Depression has no face

When you live with depression, you become very good at hiding your feelings and wearing a mask. Depression doesn’t have a face.

Depression has no face

Sometimes you try hard to overcompensate with exaggerated optimism. At other times you can’t get the energy up to socialise at all and you withdraw completely for a few weeks.

But things will change. You’re not alone. No matter who you are, there are people who care. You will get through the lows, but it’s easier with people supporting you. In the meantime, it’s okay to not be okay. It’s okay to admit you need help. You’re human.

If you need to talk to someone, call the South African Suicide Crisis Line on 0800 567 567 or the South African Depression and Anxiety Group (SADAG) Mental Health Line on 011 234 4837.

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Turning Thirty

Turning 30

Today I turn 30 years old and I feel better about myself than ever before. For the first time in my life, I’m comfortable with who and what I am, in a way I never imagined possible. I am so grateful to all the friends and family who have generously loved, supported, and accepted me. Thank you for being a part of my life.

When will we be done?

It’s been about nine months since I lost my legs, but sometimes it still doesn’t feel real to me. I’ll be engrossed at my computer, turn to stand up and then realise I can’t. When I see a person struggling to carry something, my body will prepare to rush forward and help, but then I have to sit back in my wheelchair.

For the first few months after my amputations, it felt as though I was simply ill and as soon as I got better everything would go back to normal. But of course it won’t go back to that normal.

A new normal

Coming home to Cape Town jolted me into reality in many ways. My brother and I used to stand eye-to-eye, so when he picked me up from the airport and I saw him towering over me in my wheelchair, I realised for the first time that my legs were gone forever.

Driving through familiar neighbourhoods again, old haunts where I once had such a full life, brought home to me how different life will be now. At the time, I only saw all the things I could no longer do. The places I could no longer go. Sometimes that is still all I see. I try to think of all the things I can do now, or how I could do the old things differently, but sometimes I just can’t.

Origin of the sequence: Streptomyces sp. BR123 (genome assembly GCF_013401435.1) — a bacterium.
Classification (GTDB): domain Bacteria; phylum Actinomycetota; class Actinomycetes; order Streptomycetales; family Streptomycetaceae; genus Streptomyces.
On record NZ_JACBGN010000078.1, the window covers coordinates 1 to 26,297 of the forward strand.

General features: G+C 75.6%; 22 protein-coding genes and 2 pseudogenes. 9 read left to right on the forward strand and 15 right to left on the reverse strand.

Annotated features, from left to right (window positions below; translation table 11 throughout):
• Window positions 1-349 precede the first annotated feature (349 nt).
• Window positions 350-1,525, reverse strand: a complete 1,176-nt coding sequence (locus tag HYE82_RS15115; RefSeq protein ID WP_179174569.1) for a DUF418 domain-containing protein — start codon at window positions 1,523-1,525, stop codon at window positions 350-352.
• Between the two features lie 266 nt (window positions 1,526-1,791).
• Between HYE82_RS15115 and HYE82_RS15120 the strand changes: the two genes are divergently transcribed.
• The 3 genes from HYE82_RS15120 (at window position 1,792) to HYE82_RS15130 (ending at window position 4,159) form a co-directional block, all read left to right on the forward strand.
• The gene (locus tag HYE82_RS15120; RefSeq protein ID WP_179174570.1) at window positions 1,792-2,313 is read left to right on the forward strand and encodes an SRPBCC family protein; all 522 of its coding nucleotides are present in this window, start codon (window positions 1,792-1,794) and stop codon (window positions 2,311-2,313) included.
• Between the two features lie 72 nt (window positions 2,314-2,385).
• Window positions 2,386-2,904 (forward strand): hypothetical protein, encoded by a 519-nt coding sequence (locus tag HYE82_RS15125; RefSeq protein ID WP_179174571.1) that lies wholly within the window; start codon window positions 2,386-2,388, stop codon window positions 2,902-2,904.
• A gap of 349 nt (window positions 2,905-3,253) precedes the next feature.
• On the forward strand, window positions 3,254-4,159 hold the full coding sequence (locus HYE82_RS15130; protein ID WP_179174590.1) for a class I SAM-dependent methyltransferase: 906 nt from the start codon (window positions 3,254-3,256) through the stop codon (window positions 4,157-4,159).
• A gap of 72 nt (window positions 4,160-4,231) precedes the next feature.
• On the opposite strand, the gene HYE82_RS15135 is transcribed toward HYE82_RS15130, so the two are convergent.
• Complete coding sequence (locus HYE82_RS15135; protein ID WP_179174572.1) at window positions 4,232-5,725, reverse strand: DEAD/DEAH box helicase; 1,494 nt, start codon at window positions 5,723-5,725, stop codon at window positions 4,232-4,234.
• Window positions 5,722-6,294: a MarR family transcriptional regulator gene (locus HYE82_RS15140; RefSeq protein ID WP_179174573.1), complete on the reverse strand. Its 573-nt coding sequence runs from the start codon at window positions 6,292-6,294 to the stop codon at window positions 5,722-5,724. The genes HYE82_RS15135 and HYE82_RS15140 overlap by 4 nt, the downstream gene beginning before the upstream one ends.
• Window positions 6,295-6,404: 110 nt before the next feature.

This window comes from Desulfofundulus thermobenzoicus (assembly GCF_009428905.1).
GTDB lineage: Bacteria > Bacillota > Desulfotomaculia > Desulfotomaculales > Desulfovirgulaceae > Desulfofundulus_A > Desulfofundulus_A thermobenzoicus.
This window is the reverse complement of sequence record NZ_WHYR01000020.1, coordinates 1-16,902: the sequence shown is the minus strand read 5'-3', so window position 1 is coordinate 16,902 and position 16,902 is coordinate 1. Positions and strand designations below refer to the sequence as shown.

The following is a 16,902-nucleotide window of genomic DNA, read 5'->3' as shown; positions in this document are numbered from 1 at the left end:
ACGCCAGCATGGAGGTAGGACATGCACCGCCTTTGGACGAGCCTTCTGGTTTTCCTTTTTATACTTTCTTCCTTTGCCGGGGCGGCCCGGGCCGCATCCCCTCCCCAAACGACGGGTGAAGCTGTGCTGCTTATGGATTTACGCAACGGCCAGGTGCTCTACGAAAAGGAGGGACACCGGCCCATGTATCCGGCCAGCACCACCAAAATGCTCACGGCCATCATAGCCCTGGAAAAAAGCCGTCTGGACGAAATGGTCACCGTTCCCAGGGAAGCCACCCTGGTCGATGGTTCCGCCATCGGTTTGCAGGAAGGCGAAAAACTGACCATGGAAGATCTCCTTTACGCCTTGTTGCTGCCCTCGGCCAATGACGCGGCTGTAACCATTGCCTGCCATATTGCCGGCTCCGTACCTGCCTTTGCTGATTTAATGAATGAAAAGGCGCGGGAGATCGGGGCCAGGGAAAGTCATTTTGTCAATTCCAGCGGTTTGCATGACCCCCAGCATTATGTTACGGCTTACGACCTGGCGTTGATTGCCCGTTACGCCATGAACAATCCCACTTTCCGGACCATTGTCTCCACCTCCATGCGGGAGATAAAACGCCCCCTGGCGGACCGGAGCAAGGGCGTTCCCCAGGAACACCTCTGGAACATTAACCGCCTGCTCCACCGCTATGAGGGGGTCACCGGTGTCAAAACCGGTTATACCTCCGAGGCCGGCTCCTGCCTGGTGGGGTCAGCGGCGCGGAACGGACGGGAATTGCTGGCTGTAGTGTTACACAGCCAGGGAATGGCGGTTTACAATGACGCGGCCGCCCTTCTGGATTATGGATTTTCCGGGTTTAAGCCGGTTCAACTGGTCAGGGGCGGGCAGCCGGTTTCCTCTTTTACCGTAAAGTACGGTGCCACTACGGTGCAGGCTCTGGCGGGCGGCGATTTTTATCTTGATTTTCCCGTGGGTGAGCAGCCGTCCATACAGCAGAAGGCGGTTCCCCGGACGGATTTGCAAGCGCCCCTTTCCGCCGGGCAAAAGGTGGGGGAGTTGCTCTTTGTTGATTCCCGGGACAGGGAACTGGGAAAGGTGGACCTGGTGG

The big picture

Although I have no legs, in many ways I am more fortunate than many others on this planet. I’ve never gone seriously hungry and my family and friends have always done their best to support me (when I’ve let them). Thinking of people that have never been loved, have never had a full belly, and have never been given dignity and respect, changes my perspective on my problems slightly. But honestly … it doesn’t change that much or for very long. My problems are still real to me. And that’s okay.

Someone else may have no idea how to deal with my challenges and I wouldn’t know how to handle their debt or children or drinking habit. The truth is, we never know how to cope with something until it happens. And then, most of the time, we just do it. We get through it, because we have to.

For the first time, I am acknowledging my problems and doing what I can to change them, rather than pretending that everything is fine. Fixing me is going to take years, if it is ever completed at all. But then, we are all works in progress, aren’t we?